By Norm Elrod

(CBS Detroit) — Congressional leaders are moving closer to a second stimulus package that could provide some economic relief from the COVID crisis. And the deal, as it currently stands, would include stimulus checks. But time is running short before the holiday break, with many major economic stimulus programs set to expire.

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In a promising sign, House Speaker Nancy Pelosi met with Senate Majority Leader Mitch McConnell, Senate Minority Leader Chuck Schumer and House Minority Leader Kevin McCarthy twice on Tuesday. Treasury Secretary Steven Mnuchin, who had been involved in previous negotiations with Pelosi, called in by phone. The goal was to come to some kind of agreement on the relief package. And all participants agree that progress was made.

As McConnell framed it, “we made major headway into hammering out a targeted pandemic relief package that would be able to pass both chambers with bipartisan majorities.” He also emphasized Congress’s commitment to reaching an agreement.

According to Schumer, “we are very close. We’re making really good progress. We’re feeling pretty good.”

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The deal under discussion would have a price tag of around $900 billion. It would include direct checks to consumers who earn under a certain income and additional federal unemployment benefits on top of what individual states currently provide. Exact numbers are not yet known, though Democratic Senator Joe Manchin, a chief negotiator of the bipartisan bill, believes the direct checks will be $600.

This developing package has grown out of that bipartisan, bicameral deal proposed last week and split into two deals this week. That pair of deals included a $748 billion package that combines unemployment benefits and aid for small businesses, among other programs supported across party lines. Specifically, that meant four more months of an additional $300 per week of unemployment payments, along with four more months of standard unemployment benefits and payments to those who don’t qualify for standard unemployment benefits. Small businesses were slated receive $300 billion in aid. Another $25 billion was to be set aside for rental assistance, with the current eviction moratorium extended through January of 2021.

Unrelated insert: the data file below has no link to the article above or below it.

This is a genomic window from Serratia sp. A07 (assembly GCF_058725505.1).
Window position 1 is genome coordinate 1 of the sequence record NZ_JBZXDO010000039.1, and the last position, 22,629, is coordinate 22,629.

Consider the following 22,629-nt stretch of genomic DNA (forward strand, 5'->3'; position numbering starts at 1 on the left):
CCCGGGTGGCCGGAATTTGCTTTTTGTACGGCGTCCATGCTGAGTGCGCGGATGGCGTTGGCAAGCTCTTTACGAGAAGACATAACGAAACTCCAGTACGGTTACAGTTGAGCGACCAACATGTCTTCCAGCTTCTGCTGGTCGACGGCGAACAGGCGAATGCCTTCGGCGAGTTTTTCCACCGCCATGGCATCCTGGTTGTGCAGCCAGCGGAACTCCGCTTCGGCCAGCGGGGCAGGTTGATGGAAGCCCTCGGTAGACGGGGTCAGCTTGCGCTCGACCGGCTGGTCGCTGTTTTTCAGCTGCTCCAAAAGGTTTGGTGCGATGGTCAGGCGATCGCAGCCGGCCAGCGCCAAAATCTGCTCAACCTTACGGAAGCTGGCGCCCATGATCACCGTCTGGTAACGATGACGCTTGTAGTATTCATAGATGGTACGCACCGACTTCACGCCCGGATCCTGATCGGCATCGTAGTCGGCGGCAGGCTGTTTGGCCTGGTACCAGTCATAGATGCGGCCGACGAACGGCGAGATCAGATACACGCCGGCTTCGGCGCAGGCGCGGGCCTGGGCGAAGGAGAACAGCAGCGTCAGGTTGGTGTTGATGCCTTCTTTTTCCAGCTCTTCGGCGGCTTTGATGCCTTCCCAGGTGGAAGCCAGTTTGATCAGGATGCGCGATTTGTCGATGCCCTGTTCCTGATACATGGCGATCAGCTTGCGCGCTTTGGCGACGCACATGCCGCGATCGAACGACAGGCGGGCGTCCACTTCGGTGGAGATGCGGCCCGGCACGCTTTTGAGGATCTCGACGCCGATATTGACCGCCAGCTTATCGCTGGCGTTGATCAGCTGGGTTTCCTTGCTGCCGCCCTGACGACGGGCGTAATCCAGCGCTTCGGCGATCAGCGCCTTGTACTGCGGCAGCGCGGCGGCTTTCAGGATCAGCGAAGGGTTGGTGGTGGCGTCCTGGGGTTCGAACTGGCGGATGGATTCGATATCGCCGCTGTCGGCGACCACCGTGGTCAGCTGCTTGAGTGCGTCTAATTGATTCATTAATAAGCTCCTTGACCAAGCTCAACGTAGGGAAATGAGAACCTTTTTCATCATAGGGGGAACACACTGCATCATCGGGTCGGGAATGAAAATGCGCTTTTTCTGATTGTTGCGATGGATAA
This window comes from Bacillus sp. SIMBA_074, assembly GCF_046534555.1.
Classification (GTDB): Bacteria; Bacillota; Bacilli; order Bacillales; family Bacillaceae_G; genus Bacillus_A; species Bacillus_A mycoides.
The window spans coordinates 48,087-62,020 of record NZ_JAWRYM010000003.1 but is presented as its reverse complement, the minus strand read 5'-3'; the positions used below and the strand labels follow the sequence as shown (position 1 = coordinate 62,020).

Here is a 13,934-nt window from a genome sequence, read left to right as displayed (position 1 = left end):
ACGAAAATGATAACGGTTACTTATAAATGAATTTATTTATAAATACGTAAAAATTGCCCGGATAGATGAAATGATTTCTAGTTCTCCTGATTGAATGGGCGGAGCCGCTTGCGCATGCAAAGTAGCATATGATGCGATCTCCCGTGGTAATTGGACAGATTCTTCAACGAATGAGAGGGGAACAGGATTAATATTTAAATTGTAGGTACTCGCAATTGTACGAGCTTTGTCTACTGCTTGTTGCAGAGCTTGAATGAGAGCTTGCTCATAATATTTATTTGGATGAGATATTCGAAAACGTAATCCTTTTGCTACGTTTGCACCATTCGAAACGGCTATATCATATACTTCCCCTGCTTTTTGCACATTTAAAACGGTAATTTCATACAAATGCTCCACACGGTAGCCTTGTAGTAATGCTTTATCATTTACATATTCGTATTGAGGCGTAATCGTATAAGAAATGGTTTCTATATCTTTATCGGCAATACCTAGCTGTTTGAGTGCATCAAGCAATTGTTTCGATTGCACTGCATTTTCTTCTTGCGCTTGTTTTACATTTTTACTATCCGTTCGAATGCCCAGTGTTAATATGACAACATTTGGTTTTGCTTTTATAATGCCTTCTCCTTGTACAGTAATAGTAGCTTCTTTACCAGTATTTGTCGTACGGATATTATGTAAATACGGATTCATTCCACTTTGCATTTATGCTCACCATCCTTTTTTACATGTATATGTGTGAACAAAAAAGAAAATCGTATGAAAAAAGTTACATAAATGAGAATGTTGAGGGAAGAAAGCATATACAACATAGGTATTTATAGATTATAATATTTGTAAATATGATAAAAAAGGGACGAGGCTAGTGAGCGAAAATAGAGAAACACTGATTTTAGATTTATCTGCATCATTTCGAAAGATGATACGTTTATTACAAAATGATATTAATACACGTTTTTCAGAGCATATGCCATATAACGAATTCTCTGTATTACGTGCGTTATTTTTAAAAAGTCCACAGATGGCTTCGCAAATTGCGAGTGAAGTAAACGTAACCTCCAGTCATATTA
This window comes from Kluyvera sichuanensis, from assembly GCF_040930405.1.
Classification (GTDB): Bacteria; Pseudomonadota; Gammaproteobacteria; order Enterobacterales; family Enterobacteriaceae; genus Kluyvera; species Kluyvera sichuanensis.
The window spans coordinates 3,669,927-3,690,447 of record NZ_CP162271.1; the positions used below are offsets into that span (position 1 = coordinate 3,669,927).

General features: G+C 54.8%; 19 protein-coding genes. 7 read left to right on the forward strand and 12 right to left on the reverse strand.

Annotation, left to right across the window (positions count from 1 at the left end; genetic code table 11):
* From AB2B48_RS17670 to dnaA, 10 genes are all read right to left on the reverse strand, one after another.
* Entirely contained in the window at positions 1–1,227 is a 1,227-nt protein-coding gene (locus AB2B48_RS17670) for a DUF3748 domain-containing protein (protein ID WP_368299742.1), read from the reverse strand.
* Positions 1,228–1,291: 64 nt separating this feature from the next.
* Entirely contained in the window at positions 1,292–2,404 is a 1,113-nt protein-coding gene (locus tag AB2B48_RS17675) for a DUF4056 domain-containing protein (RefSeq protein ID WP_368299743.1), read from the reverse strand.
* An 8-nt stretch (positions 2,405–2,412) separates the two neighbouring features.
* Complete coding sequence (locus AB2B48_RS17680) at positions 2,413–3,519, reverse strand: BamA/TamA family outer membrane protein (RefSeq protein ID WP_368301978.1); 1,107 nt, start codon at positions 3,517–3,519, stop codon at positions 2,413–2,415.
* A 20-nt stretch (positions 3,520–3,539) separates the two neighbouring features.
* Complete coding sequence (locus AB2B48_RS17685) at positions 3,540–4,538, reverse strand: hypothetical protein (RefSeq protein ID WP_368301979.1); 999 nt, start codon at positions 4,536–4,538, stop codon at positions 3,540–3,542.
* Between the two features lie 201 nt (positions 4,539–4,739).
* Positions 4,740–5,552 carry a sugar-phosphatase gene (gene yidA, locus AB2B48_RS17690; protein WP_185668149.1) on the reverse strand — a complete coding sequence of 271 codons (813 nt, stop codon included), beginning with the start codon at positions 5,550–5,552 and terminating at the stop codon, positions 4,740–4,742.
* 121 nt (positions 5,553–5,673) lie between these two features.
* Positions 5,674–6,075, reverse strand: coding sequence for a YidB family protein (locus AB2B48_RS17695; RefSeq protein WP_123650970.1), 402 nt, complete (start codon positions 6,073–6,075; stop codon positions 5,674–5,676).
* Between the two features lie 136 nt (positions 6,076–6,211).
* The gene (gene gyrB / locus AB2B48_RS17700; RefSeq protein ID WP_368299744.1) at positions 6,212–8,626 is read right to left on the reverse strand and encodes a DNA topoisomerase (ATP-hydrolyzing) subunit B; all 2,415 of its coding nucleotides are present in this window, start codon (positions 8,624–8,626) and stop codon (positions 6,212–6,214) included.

“We need to get help to the people that need it most as quickly as possible,” said Utah Senator Mitt Romney on CBS This Morning on Tuesday. “We better have it by the holiday, because the day after Christmas you have millions of people who will lose unemployment benefits, so we need to act.”

A separate $160 billion bill lumped together aid for state and local governments and business liability protections, the two initiatives which have been holding up relief efforts. Aid for states and localities is supported by Democrats and opposed by Republicans. The coronavirus liability shield is supported by Republicans and opposed by Democrats.

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While the developing deal includes stimulus checks, it does not include aid for state and local governments or business liability protections. Independent Senator Bernie Sanders and Republican Senator Josh Hawley have been outspoken in their support of another check. Some progressive House Democrats also made their support known Tuesday in a letter to Congressional leaders.

Congress is also dealing with the larger issue of funding the government. Late last week they passed a continuing resolution that funded it for another week. If broader funding legislation isn’t passed and signed by the president by Friday, the government will shut down.

A stimulus package, if an agreement is reached, would be attached to this government spending measure.

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The first stimulus package passed back in March, when the federal government came to the economy’s rescue with the $2.2 trillion CARES Act. The aid included increased unemployment benefits, the Pandemic Unemployment Assistance program (PUA) and the Pandemic Emergency Unemployment Compensation program (PEUC) among other programs. The $600 in weekly federal unemployment benefits added on top of state benefits ended in July. The PUA payments, to freelance workers who don’t qualify for traditional unemployment insurance, run out near the end of the year. So do the PEUC payments, which adds 13 weeks for those who have exhausted their state benefits, which tend to last between 20 and 26 weeks. All three programs have helped recipients pay for basic needs, shelter among them.

Eviction protections put in place by the U.S. Centers for Disease Control and Prevention and various states are set to expire at the end of the year as well. The CDC order shields those making under $99,000 per year from eviction through the end of 2020, if the pandemic has caused them to lose income. Some cities and states instituted their own assistance and protection programs, which are also running out.

State unemployment benefits, even those extended by PEUC, have already ended for many who lost jobs early in the economic crisis. That process continues as more people use up their benefits. In November, those unemployed long-term (at least 27 weeks) rose by 385,000 to 3.9 million. The long-term unemployed now account for 36.9 percent of all unemployed.

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Updated Wednesday, December 16 @ 3:00 p.m.